South Bethany welcomes back guards

South Bethany Town Council marked the June 10 council meeting with a welcome back, to beach patrol captain Chris Miller, and a bon voyage recognition for Lloyd Hughes (he didn’t refile for town council this year).

Mayor Gary Jayne presented Hughes with a framed certificate — not from the town, actually, but from the Center for the Inland Bays. Hughes has worked for years with the Tributary Action Teams that laid the groundwork for the state’s recent Pollution Control Strategy (PCS).

The Department of Natural Resources and Environmental Control (DNREC) is working out the final version now — PCS regulations target excessive nutrient loading (nitrogen and phosphorus) in Delaware watersheds.

Afterwards, Hughes took a seat in the audience for a change, and Town Manager Mel Cusick introduced Miller, back for his 11th year.

Miller said he’d heard from a few concerned residents, about limited lifeguards on duty for Memorial Day. He agreed the beach had been crowded that weekend, but with water temperature at 54 degrees, they’d had few swimmers to keep an eye on.

He assured everyone they’d have 21 fulltime guards, plus some part time employees, this year. More than half of those guards are new hires, though, and Miller said he was facing a rather daunting task in training the new squad. He told everyone they could expect to see a lot of practice rescues in coming months.

They’ve added a new feature this year — chalkboards on the back of each lifeguard stand, where they will list tide times, water temperature and surf conditions. Miller also noted a pair of beach access wheelchairs that would be available.

Next, Century Engineering’s Walt Hoey presented safety improvements planned for the pedestrian walkway along the south side of York Road. Residents have expressed concerns about increased traffic — both foot and vehicle — along that street, and council members have approached the Delaware Department of Transportation (DelDOT) and DNREC for a go-ahead.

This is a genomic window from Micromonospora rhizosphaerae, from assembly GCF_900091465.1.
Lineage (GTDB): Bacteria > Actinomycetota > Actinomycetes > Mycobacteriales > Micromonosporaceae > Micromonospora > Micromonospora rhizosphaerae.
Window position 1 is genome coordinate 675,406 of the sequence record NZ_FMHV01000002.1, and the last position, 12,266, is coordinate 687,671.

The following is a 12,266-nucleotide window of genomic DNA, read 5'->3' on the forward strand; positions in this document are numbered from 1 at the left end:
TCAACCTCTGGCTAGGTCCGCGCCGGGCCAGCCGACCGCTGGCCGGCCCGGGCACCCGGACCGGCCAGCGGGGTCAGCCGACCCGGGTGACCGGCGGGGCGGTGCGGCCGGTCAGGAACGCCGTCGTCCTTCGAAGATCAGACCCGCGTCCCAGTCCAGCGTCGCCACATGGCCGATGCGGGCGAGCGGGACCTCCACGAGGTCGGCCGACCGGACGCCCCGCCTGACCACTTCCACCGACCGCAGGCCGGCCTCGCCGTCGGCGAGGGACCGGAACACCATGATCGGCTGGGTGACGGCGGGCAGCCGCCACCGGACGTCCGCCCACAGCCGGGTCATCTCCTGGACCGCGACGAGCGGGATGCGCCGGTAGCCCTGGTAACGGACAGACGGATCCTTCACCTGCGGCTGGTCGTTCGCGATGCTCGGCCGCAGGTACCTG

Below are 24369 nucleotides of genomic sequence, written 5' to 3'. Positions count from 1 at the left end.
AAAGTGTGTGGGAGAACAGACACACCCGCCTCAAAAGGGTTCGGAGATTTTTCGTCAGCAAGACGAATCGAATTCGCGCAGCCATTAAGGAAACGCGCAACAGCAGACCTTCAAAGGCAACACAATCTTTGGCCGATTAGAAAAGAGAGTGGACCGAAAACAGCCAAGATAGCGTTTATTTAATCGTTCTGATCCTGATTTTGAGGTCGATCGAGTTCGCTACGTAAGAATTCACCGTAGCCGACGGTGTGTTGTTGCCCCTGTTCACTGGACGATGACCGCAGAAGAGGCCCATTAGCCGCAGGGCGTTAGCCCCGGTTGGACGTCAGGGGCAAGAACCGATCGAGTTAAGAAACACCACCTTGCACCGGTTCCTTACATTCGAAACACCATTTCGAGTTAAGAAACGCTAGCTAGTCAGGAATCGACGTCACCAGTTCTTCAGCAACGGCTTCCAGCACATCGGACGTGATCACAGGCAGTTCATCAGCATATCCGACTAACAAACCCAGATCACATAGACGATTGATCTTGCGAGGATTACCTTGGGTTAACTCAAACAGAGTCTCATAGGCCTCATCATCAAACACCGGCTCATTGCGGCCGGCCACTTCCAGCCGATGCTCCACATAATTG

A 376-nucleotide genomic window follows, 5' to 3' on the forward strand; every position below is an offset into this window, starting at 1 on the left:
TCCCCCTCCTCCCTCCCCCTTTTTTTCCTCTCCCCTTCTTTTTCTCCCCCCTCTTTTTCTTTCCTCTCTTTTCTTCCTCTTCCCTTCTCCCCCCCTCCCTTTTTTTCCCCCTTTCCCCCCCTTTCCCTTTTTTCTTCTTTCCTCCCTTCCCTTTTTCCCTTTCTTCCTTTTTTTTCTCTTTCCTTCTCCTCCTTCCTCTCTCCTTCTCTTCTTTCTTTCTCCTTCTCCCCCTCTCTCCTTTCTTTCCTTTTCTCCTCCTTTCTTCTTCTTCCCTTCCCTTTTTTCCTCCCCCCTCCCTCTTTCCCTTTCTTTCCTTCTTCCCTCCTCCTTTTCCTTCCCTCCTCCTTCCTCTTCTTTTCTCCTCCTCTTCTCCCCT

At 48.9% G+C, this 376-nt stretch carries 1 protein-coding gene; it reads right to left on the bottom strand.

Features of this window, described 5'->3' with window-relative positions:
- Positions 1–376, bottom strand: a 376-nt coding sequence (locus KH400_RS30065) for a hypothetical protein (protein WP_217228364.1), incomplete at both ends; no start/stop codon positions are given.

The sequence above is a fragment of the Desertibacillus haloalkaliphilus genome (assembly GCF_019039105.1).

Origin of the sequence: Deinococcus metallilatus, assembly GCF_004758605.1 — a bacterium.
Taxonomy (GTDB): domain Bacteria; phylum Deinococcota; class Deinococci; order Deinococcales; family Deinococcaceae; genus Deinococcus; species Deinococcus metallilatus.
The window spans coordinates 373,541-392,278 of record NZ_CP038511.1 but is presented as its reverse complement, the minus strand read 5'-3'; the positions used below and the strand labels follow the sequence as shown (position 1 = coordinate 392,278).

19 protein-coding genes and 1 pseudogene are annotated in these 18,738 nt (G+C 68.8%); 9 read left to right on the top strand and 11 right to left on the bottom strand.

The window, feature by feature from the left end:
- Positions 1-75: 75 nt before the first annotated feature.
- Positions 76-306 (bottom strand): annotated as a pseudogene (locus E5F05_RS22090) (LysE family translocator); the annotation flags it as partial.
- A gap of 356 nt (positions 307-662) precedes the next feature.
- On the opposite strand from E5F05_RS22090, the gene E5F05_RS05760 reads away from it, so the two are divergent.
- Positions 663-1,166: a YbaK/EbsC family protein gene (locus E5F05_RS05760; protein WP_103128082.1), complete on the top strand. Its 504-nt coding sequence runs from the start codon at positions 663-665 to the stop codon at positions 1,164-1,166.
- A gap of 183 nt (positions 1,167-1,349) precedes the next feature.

Hoey said DNREC had given their blessing, regarding a permanent easement onto state lands along the shoulder. As Cusick recapped, the town had applied for and received a $120,000 transportation enhancement grant from the state (South Bethany matches $4,800).

Hoey quoted two prices — either $69,000 or $89,000, depending on what material the town wanted to use between street and sidewalk.

The lower estimate would buy a 2-foot gravel strip, red decorative stone, while the higher figure would actually create continuous paving.

The 2-foot strip would be made of asphalt, but patterned to look like brick. Funding in hand would likely take the town through design and construction for the more durable option, but as Cusick warned, these figures were estimates, and actual construction costs frequently varied.

Hoey agreed now was not a great time to go out for bids (most contractors have all the work they want), and Jayne noted a possible fall timeline. He said they were hoping to use the same contractor to replace the plastic bollards at York Beach Mall’s southern entrance/exit, with curbs and landscaped medians, at the same time.

At some later date, Hoey said DelDOT planned to come back and realign the crosswalk over Route 1, moving foot traffic a few yards to the south, and out of the intersection.

In other business, Barry Grim (York Road) asked for a little clarification regarding what did or didn’t constitute a commercial use, as it related to property owners renting out their homes specifically for events.

He said he’d approached the town with the same concern last year, and it was beginning to crop up again. When renters set up the big tent and hired a band and caterers for a wedding reception, bar mitzvah or whatever, that started to look like a commercial use, Grim pointed out.

According to Council Member Richard Ronan, the breaking point was when money started changing hands. If guests had to pay an admittance fee, that was clearly a commercial activity, he said.

Tom Roche (Henlopen Drive) asked whether DNREC would bring the sea lettuce harvester around soon — he said the algae was starting to develop a rather distasteful odor.

Police Chief James “Joe” Deloach welcomed freshman Council Member Joseph “Jay” Headman and gave a brief report on the upcoming “Operation Firecracker.”

Civilian fireworks put beachfront homes at risk last year, as errant rockets landed on several rooftops. Deloach has rented a pair of ATVs this year, and will have some additional temporary officers on hand to help with enforcement.

Council Member Bob Cestone reported on town charter changes making their way through the Delaware General Assembly. Cestone said everything had appeared to be on track as the bill cleared senate committee, but now some legislators were balking at the town’s request for extended police jurisdiction.

One of the charter changes would give South Bethany police the ability to enforce violations in the crosswalks at York Road (which are just south of town limits), and also on the section of Kent Avenue northwest of town.